The problem with restaurants in Spain? You’re overwhelmed with culinary choices. Tapas, pinchos, afternoon-long paella lunches, bites at a vermuteria . . . the options are endless and, let’s face it: we only have so much stomach real estate. What to eat when in Spain? And in what order?

In most bars, you’ll spot a gilda: a pickled guindilla pepper, a salty anchovy, and olive on a toothpick. This tasty treat is originally from Pais Vasco (the Basque country) but is also a staple in many bars with displays of ready-made dishes. I spot them often in Barcelona and ate many when in Andalucia.

The gilda is a must-eat pincho when in Spain because it functions similarly to an aperitif: its mixture of salty and pickled flavors wake up your taste buds, and the vinegar cleanses your palate after such strong flavors so that you’re ready for whatever delicious bite you order next. The flavors are perfect with house-made vermouth, a drink that has recently experienced a revival, and the gilda is also a perfect complement to an ice cold Spanish beer.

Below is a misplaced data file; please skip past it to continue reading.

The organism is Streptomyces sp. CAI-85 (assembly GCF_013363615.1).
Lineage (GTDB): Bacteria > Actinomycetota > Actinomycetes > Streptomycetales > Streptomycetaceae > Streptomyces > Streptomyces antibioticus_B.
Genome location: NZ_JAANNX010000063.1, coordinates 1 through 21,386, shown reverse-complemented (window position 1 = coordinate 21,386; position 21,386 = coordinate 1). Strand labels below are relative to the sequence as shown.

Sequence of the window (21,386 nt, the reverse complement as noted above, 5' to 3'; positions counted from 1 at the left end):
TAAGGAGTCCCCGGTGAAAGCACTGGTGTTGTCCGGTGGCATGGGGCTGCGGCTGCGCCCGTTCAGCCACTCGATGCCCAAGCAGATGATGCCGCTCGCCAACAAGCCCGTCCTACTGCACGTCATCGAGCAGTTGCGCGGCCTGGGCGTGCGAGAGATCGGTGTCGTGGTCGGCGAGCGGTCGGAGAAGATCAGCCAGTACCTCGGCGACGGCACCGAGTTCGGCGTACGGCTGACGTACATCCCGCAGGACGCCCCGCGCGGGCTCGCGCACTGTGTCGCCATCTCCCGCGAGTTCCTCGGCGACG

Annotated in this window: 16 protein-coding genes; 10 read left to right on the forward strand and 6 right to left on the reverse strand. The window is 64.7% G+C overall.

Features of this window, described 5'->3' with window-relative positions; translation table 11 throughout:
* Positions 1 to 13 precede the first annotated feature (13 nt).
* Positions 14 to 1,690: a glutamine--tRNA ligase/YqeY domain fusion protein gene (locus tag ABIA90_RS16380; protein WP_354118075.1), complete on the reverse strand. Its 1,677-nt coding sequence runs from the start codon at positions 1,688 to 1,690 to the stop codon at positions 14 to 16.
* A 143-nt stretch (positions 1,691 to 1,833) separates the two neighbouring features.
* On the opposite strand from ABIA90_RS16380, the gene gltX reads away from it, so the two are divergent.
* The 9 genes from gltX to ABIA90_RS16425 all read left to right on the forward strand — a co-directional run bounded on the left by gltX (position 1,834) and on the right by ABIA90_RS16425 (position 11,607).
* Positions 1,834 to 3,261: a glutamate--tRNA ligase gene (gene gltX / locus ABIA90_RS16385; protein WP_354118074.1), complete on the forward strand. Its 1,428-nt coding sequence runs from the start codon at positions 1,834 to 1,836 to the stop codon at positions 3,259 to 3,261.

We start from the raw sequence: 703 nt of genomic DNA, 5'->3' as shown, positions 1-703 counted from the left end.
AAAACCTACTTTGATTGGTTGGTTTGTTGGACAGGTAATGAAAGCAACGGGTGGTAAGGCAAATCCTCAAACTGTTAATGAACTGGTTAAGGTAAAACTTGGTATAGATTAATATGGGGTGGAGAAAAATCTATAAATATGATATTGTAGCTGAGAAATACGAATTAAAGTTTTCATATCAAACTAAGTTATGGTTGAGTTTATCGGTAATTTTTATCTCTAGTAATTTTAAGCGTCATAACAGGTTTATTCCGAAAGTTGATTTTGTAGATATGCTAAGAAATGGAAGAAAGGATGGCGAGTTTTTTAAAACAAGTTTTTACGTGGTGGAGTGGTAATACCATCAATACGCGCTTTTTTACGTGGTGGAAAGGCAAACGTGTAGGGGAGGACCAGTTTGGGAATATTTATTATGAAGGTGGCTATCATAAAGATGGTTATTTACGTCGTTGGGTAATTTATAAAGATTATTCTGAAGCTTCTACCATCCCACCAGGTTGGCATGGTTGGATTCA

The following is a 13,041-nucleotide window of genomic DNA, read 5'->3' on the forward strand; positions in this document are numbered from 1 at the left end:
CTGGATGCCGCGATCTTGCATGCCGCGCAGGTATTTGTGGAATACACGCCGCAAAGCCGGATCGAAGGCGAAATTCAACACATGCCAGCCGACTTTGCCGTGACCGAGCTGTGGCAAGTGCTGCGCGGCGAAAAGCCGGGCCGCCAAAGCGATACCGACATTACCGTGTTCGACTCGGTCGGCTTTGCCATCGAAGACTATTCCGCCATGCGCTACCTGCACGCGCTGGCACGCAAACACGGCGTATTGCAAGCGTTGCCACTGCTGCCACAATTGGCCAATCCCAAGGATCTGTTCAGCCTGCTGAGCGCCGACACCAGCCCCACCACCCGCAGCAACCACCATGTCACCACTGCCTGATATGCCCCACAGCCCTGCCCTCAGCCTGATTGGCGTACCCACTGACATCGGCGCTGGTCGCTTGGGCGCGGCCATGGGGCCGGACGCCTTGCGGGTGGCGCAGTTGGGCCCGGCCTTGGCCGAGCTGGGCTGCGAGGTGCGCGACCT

Ordering a gilda when you enter a bar doesn’t just connect you with a culinary tradition: it lets your new bartender friend know that you’re not messing around. You, that tourist from somewhere English speaking? You’re no guiri. You, my friend, have done your research. You’re here for the authentic experience (even though we can probably agree that that word has lost a little meaning over these last few years). You’re here, you’re ready for the real, and you’re not afraid of a little salty seafood. Channel your inner Anthony Bourdain and your desire to try new foods in new places. Instagram it later because you’re so legit. Hashtag it #realSpanishfood. You, my friend, are tasting what Spanish dreams are made of. At the least, you’re starting off your meal on the right pie.